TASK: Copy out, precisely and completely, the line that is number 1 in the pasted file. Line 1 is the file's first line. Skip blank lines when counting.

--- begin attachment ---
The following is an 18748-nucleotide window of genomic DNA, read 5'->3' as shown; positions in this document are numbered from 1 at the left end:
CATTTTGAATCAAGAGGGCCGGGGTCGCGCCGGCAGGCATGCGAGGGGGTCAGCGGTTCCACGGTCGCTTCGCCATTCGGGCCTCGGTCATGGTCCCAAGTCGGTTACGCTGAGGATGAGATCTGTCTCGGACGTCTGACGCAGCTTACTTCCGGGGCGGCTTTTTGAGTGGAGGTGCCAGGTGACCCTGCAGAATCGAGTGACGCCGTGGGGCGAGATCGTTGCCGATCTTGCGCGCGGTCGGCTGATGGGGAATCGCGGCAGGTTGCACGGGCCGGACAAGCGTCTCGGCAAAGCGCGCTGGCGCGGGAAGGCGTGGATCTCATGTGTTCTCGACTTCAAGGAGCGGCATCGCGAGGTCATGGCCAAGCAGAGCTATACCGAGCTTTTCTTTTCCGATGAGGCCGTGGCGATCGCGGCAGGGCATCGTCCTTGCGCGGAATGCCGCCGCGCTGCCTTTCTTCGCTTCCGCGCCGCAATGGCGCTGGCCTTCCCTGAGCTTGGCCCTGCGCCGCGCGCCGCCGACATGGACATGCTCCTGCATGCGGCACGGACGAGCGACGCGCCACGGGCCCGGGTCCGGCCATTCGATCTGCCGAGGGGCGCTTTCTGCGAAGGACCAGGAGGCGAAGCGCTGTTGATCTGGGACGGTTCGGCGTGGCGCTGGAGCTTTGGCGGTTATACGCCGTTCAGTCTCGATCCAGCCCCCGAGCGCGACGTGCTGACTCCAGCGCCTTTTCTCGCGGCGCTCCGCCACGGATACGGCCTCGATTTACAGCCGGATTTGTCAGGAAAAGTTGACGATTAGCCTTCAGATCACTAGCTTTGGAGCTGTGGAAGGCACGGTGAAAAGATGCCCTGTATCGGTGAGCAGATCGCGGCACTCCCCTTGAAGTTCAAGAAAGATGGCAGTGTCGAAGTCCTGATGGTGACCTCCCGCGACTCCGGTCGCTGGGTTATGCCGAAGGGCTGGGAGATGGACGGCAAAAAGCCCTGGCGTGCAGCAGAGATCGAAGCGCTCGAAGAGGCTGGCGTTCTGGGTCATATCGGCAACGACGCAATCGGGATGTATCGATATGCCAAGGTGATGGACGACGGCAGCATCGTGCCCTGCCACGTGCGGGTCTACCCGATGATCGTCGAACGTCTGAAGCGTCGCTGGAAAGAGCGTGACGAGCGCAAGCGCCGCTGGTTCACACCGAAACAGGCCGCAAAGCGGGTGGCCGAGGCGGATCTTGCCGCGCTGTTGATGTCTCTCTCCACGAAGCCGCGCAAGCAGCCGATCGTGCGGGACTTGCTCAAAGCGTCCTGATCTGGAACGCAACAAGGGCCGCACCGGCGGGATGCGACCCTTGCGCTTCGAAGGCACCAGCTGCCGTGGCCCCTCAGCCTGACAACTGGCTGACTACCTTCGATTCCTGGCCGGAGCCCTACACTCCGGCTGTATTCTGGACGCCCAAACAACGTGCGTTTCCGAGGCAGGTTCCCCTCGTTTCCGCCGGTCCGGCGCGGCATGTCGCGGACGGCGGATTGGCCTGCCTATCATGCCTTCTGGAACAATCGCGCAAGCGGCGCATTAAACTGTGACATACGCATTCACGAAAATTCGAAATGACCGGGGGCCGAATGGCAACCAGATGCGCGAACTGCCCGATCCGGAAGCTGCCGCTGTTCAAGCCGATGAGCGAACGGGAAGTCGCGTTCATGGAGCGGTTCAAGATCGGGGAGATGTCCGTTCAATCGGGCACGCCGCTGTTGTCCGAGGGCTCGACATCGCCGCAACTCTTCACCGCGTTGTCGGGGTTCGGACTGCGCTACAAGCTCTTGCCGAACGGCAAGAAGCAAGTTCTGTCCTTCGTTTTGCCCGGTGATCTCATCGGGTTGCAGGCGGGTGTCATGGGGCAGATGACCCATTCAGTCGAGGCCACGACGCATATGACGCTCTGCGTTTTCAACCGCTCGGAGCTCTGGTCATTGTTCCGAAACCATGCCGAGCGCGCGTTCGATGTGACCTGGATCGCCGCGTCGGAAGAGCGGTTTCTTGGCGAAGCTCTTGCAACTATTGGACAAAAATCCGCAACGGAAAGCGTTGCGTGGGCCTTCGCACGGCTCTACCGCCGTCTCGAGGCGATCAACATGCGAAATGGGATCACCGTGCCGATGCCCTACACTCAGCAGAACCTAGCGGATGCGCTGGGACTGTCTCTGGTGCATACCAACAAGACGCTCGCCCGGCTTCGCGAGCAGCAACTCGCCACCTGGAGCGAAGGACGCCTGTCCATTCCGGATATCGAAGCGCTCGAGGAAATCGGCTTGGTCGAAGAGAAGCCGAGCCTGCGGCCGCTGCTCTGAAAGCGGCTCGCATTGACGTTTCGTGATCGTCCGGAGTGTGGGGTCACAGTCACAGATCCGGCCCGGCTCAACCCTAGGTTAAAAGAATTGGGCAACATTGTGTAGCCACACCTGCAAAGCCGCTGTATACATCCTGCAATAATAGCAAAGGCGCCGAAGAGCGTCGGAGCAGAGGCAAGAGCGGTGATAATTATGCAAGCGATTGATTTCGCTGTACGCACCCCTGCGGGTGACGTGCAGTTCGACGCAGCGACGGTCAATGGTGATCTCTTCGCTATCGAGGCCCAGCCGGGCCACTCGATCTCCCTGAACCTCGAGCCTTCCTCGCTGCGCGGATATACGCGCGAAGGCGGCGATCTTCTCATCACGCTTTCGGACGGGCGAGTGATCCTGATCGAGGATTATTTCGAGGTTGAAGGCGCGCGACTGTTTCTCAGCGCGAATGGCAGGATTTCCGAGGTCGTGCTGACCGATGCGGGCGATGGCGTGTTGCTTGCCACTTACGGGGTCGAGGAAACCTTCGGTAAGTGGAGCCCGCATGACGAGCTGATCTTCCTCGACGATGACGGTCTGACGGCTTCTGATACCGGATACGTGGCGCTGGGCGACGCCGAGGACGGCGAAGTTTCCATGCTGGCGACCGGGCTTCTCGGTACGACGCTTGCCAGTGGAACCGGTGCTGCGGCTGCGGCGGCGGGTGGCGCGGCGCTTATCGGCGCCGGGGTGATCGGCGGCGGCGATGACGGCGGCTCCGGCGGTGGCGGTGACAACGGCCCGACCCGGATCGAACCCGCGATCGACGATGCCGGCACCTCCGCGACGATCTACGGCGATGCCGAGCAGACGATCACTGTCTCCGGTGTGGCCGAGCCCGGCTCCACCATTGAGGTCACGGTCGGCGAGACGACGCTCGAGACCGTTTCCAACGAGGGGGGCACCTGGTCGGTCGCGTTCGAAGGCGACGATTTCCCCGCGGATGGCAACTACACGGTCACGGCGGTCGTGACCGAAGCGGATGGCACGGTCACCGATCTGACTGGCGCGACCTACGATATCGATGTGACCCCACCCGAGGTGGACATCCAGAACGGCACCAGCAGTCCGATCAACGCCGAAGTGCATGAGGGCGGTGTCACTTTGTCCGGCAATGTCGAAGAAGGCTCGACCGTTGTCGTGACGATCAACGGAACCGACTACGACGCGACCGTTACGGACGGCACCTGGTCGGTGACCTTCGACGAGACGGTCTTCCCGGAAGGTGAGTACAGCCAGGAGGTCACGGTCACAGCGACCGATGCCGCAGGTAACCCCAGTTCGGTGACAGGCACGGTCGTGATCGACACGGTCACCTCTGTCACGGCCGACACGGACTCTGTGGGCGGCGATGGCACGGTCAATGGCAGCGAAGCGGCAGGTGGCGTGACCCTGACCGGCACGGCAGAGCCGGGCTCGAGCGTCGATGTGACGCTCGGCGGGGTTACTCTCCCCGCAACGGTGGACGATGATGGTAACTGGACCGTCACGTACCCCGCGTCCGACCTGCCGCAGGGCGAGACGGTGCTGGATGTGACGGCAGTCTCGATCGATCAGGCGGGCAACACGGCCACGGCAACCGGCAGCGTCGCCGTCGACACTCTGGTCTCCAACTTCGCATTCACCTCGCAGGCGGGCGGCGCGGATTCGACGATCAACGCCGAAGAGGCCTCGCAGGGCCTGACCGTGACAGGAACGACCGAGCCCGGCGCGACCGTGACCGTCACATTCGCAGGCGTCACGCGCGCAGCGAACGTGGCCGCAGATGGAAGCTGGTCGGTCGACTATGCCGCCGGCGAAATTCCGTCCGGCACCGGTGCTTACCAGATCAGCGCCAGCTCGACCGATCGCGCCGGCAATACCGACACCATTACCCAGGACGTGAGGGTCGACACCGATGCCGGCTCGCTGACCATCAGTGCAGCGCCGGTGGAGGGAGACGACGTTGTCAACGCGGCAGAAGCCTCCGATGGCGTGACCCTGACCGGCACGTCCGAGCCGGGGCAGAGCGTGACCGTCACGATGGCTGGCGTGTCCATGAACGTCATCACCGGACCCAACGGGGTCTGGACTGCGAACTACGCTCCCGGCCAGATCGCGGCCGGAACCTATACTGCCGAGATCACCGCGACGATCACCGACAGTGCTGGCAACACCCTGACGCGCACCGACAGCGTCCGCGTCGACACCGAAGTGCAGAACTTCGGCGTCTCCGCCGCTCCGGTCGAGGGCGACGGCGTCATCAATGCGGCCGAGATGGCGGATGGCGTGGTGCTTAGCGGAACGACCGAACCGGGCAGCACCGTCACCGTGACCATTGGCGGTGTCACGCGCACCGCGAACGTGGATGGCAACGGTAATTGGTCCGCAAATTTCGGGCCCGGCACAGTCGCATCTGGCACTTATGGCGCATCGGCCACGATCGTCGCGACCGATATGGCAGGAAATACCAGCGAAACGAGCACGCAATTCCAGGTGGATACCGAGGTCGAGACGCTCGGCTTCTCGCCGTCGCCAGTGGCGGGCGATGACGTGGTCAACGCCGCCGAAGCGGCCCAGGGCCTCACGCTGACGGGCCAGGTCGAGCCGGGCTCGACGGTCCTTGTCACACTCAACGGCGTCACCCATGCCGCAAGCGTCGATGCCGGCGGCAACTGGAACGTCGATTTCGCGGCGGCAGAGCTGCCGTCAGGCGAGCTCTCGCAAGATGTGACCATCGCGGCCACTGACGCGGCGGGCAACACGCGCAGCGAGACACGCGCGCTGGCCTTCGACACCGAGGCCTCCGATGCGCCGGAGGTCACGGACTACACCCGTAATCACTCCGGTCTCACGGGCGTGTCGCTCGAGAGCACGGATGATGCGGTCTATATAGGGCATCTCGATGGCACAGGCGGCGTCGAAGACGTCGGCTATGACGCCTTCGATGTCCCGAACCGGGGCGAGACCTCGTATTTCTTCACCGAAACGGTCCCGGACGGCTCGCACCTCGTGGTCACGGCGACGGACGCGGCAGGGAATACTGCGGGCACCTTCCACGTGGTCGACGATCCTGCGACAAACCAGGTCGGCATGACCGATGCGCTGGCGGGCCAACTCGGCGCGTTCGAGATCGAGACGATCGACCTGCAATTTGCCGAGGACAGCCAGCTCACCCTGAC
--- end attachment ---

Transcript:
The following is an 18748-nucleotide window of genomic DNA, read 5'->3' as shown; positions in this document are numbered from 1 at the left end: